The scientific team also found that the sedimentation rates in the Holocene (the last 10,000 years) were much higher than the non-glacial periods of the past. This can probably be due to human impacts on the landscape of mainland Greece, deforestation of the landscape and increase in coastal erosion rates over a period of approximately 4000 years.
Notes to publishers
1. The Science of the International Ocean Discovery Program (IODP) Expedition 381 included 35 scientists from different disciplines of geosciences in Australia, Brazil, China, France, Germany, Greece, India, Norway, Spain, United Kingdom and United States. , nine of them sailed aboard the Fugro Synergy from October to December 2017 in the Gulf of Corinth, Greece, to collect the data and data. After the offshore phase, the entire science team met at the IODP Bremen Core Repository (BCR), located at the MARUM – Center for Marine Environmental Sciences, University of Bremen, Germany, in February 2018 to divide, analyze and test nuclei and analyze the collected data. The scientists continue to analyze the nuclei and samples in the next 2 to 4 years to extract more information from this new set of data.
2. The four main issues of the expedition are:
- Natural hazards – As one of the most seismic areas in Europe, what are the implications for earthquake activity in a break in development?
- Structural evolution: how is the rift evolving and growing and in what time scale? How has the activity changed over time?
- Surface processes: how does the landscape react to tectonic and climatic changes?
- Reconstruction of the paleoclimate – What was the climate in the eastern Mediterranean and in the middle of the rift basin in the last 1 to 2 million years?
4. The expedition is conducted by the European Consortium for the Drilling of Oceanic Investigations (ECORD) as part of the International Ocean Discovery Program (IODP). The International Ocean Discovery Program (IODP) is an international maritime research program supported by 23 countries, which explores the history and structure of the Earth recorded in sediments and rocks at the bottom of the sea and monitors the submarine environments. Through multiple platforms – an exclusive feature for the IODP – scientists show the depth of the biosphere and the underwater ocean, the environmental change, the processes and the effects and the solid earth cycles and dynamics.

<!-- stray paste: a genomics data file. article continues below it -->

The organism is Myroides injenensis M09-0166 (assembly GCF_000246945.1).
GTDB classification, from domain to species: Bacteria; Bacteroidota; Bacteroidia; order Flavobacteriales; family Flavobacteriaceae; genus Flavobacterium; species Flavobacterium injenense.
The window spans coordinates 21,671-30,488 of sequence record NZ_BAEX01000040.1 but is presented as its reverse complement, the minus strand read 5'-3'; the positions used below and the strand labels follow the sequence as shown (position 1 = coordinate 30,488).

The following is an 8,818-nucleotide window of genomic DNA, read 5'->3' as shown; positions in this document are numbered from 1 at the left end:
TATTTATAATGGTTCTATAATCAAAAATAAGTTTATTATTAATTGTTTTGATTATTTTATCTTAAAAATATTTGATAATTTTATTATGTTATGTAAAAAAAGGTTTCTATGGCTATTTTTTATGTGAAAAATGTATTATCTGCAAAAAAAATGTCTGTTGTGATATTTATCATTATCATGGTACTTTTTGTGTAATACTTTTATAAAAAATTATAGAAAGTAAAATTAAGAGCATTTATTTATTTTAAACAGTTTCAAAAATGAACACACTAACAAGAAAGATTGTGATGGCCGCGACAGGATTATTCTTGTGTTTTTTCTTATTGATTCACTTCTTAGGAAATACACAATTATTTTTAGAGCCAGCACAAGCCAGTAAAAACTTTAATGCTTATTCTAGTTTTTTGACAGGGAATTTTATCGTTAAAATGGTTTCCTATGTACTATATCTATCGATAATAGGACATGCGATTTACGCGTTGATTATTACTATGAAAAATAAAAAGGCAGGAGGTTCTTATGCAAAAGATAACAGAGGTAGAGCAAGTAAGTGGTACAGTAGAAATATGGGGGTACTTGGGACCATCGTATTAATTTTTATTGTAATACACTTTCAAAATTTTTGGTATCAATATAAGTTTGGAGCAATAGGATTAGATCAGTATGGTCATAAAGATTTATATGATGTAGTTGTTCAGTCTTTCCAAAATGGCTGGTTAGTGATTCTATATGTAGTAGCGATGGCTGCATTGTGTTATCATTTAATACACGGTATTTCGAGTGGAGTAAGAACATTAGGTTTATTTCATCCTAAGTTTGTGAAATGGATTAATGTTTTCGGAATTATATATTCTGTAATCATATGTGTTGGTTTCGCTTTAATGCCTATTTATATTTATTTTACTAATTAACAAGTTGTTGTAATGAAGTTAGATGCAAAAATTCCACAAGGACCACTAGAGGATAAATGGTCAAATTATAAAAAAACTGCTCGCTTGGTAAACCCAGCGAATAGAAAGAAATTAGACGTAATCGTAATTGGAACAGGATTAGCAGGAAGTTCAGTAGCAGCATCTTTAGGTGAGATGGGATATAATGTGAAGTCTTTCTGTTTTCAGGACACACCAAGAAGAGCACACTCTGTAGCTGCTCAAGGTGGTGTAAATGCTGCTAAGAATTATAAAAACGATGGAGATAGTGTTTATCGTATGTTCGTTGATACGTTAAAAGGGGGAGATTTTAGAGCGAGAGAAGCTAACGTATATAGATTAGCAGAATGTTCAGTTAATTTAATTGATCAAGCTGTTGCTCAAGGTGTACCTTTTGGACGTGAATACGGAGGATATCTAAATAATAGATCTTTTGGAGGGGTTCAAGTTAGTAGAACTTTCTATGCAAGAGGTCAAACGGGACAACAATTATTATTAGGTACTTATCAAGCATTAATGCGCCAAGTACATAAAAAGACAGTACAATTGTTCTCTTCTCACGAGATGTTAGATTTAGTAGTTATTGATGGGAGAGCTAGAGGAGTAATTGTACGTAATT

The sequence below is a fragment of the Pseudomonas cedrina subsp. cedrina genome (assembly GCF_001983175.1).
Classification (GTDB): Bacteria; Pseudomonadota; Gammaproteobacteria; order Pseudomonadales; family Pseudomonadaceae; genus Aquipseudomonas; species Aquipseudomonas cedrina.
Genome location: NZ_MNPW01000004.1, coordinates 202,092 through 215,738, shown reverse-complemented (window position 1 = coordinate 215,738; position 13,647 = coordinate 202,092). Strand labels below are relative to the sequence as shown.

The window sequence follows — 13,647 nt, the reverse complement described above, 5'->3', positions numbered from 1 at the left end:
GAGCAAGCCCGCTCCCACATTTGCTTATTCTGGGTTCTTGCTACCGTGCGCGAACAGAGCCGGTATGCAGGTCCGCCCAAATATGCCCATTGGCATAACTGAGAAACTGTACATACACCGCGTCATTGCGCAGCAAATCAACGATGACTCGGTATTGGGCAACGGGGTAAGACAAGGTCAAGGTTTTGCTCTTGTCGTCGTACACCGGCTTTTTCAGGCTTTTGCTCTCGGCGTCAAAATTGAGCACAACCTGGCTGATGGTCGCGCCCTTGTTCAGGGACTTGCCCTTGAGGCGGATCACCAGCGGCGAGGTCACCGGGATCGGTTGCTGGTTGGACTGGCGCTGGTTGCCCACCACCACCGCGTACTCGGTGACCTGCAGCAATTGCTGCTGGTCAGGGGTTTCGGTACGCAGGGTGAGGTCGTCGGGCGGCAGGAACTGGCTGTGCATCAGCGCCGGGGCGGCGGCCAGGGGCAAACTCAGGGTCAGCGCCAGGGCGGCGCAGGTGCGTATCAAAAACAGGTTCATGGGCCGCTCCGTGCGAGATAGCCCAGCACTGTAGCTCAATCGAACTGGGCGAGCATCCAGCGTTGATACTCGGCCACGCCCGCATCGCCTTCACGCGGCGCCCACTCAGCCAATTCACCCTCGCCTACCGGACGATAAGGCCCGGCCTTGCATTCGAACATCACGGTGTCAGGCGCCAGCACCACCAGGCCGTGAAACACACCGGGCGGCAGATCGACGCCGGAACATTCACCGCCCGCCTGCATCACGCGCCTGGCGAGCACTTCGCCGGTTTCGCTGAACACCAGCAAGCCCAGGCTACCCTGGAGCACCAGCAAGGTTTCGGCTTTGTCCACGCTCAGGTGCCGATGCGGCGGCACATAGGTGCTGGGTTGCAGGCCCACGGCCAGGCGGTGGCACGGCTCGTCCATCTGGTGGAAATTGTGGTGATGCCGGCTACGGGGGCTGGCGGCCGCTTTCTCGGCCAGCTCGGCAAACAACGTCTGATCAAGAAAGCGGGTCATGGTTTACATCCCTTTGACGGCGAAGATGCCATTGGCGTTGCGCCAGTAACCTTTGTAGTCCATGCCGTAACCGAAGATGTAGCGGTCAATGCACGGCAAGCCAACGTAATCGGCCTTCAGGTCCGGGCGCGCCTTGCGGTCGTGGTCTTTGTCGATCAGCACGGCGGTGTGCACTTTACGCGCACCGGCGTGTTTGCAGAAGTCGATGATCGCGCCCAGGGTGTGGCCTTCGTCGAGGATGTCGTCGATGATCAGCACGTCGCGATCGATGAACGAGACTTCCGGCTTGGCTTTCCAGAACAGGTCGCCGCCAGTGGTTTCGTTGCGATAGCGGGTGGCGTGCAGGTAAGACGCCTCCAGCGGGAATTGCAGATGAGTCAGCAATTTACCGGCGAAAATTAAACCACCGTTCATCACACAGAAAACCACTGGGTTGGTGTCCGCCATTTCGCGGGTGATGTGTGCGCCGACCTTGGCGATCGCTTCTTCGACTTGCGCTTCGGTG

5. The University of Southampton drives the original thinking, converts knowledge into action and impact and creates solutions to the challenges of the world. We are among the first one percent of the institutions worldwide. Our academics are leaders in their fields, forging links with high-profile companies and international organizations and inspire an exceptional community of 24,000 people from more than 135 countries around the world. Through our high quality education, the University helps students on a discovery journey to realize their potential and join our global network of more than 200,000 alumni. http: // www.